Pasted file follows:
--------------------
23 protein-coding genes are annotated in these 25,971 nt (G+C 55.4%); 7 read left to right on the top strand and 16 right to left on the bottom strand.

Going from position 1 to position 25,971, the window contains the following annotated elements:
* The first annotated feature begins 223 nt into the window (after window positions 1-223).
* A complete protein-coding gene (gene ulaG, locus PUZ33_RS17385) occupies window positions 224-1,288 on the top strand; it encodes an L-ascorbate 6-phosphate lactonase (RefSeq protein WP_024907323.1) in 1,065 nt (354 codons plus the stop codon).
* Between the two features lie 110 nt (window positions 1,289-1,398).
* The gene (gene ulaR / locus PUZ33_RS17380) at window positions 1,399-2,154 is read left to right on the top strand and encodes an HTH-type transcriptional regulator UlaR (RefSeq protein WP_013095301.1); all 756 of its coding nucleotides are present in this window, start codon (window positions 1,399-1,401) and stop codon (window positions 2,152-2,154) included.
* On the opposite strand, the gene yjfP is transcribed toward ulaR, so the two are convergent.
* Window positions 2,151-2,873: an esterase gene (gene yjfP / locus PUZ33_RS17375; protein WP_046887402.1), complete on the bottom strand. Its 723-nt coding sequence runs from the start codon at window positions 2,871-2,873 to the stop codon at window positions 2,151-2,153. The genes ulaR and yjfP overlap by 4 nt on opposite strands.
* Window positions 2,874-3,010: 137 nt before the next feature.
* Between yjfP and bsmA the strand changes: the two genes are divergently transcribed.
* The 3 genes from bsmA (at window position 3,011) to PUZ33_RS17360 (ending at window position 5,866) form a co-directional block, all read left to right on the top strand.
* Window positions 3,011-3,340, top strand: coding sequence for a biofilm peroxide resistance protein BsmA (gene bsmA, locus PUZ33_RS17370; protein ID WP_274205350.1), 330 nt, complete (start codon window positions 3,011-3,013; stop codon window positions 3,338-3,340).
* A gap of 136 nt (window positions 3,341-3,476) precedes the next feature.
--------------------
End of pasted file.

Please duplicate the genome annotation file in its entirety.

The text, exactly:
23 protein-coding genes are annotated in these 25,971 nt (G+C 55.4%); 7 read left to right on the top strand and 16 right to left on the bottom strand.

Going from position 1 to position 25,971, the window contains the following annotated elements:
* The first annotated feature begins 223 nt into the window (after window positions 1-223).
* A complete protein-coding gene (gene ulaG, locus PUZ33_RS17385) occupies window positions 224-1,288 on the top strand; it encodes an L-ascorbate 6-phosphate lactonase (RefSeq protein WP_024907323.1) in 1,065 nt (354 codons plus the stop codon).
* Between the two features lie 110 nt (window positions 1,289-1,398).
* The gene (gene ulaR / locus PUZ33_RS17380) at window positions 1,399-2,154 is read left to right on the top strand and encodes an HTH-type transcriptional regulator UlaR (RefSeq protein WP_013095301.1); all 756 of its coding nucleotides are present in this window, start codon (window positions 1,399-1,401) and stop codon (window positions 2,152-2,154) included.
* On the opposite strand, the gene yjfP is transcribed toward ulaR, so the two are convergent.
* Window positions 2,151-2,873: an esterase gene (gene yjfP / locus PUZ33_RS17375; protein WP_046887402.1), complete on the bottom strand. Its 723-nt coding sequence runs from the start codon at window positions 2,871-2,873 to the stop codon at window positions 2,151-2,153. The genes ulaR and yjfP overlap by 4 nt on opposite strands.
* Window positions 2,874-3,010: 137 nt before the next feature.
* Between yjfP and bsmA the strand changes: the two genes are divergently transcribed.
* The 3 genes from bsmA (at window position 3,011) to PUZ33_RS17360 (ending at window position 5,866) form a co-directional block, all read left to right on the top strand.
* Window positions 3,011-3,340, top strand: coding sequence for a biofilm peroxide resistance protein BsmA (gene bsmA, locus PUZ33_RS17370; protein ID WP_274205350.1), 330 nt, complete (start codon window positions 3,011-3,013; stop codon window positions 3,338-3,340).
* A gap of 136 nt (window positions 3,341-3,476) precedes the next feature.